Watch Dr Emma Devenney accept the research grant award and hear a bit about the project.
Amyotropic lateral sclerosis (ALS) is a young-onset incurable neurodegenerative disorders1. The search for disease modifying therapies has been hampered by a marked delay to diagnosis. A confirmed diagnosis takes on average 12-18 months for cases with a predominant MND phenotype2. The societal, economic and health burden of delayed diagnosis in these conditions is immense and increasing exponentially in line with the burden of dementia estimated to reach $36.8 billion by 2056 (The National Centre for Social and Economic Modelling NATSEM, 2016). Without a confirmed diagnosis patients and their families are prevented from accessing the right care at the right time in the right place based on their needs with implications for their mental health and disease trajectory. Research by our team has found that the longest diagnostic delay is associated with double the incidence of depression3. Over half of patients initially receive an alternative diagnosis and patients see an average of three physicians before diagnosis is confirmed4, 5. Patients are often misdiagnosed and undergo unnecessary investigations and in some cases interventions adding economic and capacity burden to the health service with implications for safety, quality and efficiency of care. Pilot data by CI Devenney (unpublished) identified a younger age of disease onset was associated with a longer delay to diagnosis. A common statement by families once a diagnosis is confirmed is “we are relieved to finally know what we are dealing with”.
Biomarker development is crucial to address this area of need. Regarding effectiveness of pharmaceutical therapies, there is also a critical need for biomarkers of early disease to facilitate recruitment of patients with early and therefore potentially reversible disease. Current thinking in clinical trials has moved towards stratification of patients according to biomarker profiles and the future for disease modifying therapies will rely heavily on reliable biomarkers. To date, individual biomarkers have shown promise but unfortunately this has not translated to clinical care6. Due to the clinical variability it seems likely that a single biomarker will not capture the specific emergence of this complex disease. Instead we propose that a co-ordinated targeted approach that addresses early symptoms, already identified by our team, using innovative methods offer an alternative and promising approach.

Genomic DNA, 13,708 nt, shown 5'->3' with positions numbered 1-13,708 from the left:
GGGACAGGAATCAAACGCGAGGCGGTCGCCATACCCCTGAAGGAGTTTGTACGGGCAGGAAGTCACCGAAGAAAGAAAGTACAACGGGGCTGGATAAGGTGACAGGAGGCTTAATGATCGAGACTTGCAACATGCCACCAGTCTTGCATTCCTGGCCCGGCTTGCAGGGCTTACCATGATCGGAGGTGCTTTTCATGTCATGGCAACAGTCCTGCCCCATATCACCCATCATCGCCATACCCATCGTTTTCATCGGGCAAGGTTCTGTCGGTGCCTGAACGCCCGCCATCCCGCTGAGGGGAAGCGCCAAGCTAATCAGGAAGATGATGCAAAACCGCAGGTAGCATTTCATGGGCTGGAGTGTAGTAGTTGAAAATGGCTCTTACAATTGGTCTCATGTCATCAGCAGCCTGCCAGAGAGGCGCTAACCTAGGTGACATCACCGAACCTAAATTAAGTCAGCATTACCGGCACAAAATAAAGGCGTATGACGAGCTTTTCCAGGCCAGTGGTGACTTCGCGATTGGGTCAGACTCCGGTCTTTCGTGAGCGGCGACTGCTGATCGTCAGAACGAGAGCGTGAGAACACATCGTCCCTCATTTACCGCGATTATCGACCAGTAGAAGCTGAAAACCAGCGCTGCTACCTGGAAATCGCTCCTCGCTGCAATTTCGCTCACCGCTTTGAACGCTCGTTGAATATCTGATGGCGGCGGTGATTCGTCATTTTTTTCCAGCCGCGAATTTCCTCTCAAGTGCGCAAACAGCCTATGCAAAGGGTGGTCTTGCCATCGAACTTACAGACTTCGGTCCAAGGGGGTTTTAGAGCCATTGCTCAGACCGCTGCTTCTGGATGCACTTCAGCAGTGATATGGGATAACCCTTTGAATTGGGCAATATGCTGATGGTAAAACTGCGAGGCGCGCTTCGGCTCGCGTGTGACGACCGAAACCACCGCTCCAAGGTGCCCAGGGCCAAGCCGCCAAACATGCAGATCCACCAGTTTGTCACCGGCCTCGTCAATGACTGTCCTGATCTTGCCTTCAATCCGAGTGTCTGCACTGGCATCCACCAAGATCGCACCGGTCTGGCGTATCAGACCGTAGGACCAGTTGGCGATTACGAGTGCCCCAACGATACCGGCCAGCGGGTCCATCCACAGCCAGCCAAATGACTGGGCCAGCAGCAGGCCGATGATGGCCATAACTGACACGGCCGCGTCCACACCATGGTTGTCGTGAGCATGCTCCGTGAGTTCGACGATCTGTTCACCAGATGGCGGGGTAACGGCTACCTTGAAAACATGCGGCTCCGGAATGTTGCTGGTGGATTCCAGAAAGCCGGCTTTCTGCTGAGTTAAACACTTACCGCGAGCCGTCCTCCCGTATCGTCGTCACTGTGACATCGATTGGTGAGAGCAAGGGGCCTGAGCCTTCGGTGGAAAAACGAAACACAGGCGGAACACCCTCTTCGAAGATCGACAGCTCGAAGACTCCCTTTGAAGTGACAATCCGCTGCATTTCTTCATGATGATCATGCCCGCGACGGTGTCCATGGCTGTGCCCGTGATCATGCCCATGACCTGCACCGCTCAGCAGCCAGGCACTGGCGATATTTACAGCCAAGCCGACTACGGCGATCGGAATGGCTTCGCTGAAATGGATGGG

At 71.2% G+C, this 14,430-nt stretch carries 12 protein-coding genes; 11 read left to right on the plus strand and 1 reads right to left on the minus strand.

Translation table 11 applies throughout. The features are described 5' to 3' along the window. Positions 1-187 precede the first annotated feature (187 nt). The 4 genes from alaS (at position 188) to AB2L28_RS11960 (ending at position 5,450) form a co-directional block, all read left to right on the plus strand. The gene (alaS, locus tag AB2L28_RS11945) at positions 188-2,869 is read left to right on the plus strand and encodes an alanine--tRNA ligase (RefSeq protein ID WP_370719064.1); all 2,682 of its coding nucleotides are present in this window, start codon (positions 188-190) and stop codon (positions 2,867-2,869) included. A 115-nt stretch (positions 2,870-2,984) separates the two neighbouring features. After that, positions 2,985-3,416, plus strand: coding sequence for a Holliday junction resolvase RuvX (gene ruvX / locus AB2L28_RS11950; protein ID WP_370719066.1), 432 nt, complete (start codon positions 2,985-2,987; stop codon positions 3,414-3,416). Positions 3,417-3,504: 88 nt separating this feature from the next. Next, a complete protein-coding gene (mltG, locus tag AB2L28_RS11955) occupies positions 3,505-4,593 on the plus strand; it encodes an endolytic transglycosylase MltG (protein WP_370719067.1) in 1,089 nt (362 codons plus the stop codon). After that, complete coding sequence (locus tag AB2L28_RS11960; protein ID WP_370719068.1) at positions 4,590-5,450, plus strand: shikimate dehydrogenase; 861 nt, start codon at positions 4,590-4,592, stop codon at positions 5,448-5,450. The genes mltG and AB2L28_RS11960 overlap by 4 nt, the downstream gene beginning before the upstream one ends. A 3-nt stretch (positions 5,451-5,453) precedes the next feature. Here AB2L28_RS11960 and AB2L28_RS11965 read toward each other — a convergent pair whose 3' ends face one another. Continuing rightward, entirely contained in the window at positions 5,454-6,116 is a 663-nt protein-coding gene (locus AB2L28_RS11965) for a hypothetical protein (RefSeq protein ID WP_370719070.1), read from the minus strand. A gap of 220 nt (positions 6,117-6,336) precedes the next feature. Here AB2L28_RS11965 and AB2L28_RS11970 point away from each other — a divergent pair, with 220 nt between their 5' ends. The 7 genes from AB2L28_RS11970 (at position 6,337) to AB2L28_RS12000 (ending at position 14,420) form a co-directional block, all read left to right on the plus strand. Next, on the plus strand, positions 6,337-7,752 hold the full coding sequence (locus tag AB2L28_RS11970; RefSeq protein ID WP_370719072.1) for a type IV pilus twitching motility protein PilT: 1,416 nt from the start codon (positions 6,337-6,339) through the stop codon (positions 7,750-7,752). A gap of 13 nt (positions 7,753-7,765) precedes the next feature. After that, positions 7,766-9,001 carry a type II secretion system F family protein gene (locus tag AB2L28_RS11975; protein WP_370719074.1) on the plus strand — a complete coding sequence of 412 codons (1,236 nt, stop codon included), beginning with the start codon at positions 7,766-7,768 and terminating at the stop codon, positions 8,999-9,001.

Our team have been at the forefront of research that defined the genetic, clinical and pathological overlap across MND subtypes due to our unique collaborative approach that spans both motor and cognitive research7-14. The delineated behavioural and cognitive profiles are a consequence of progressive degradation of the frontal and temporal lobes due to protein deposition and subsequent cell death that propagates throughout key cortical and subcortical structures. At the time of diagnosis patients may have a degree of behavioural impairment that renders them relatively unperturbed by this devastating diagnosis but changes in personality are often reported by distressed caregivers. The behavioural impairment mirrors that seen in Frontotemporal Dementia (FTD), and ALS is now known to overlap with FTD on clinical, genetic and pathological levels with up to 80% of patients with ALS experiencing a degree of behavioural impairment and approximately 15% satisfying criteria for co-existent FTD. These cognitive and behavioural changes occur early often before the onset of physical symptoms and impact survival – despite this these findings has not translated to reliable biomarkers of early disease nor has it been utilised for patient stratification in clinical trials. This is likely owing in part to the cognitive and motor burden of ALS and multiple confounding variables of conventional neuropsychological assessments.
This project aims to capitilise on the unique experience of our team as experts in the field of cognition, behaviour and neurophysiology to 1) develop a novel behavioural and cognitive diagnostic biomarker for ALS, using advanced statistical modelling techniques, based on our recent work in ALS that identifies loss of empathy as a core early feature of ALS, and 2) to progress the scientific knowledge of underlying mechanisms responsible for the development of ALS. Ultimately this project aims to have direct clinical applicability by improving diagnosis that in turn allows for earlier and appropriate access to care, support and experimental therapeutics.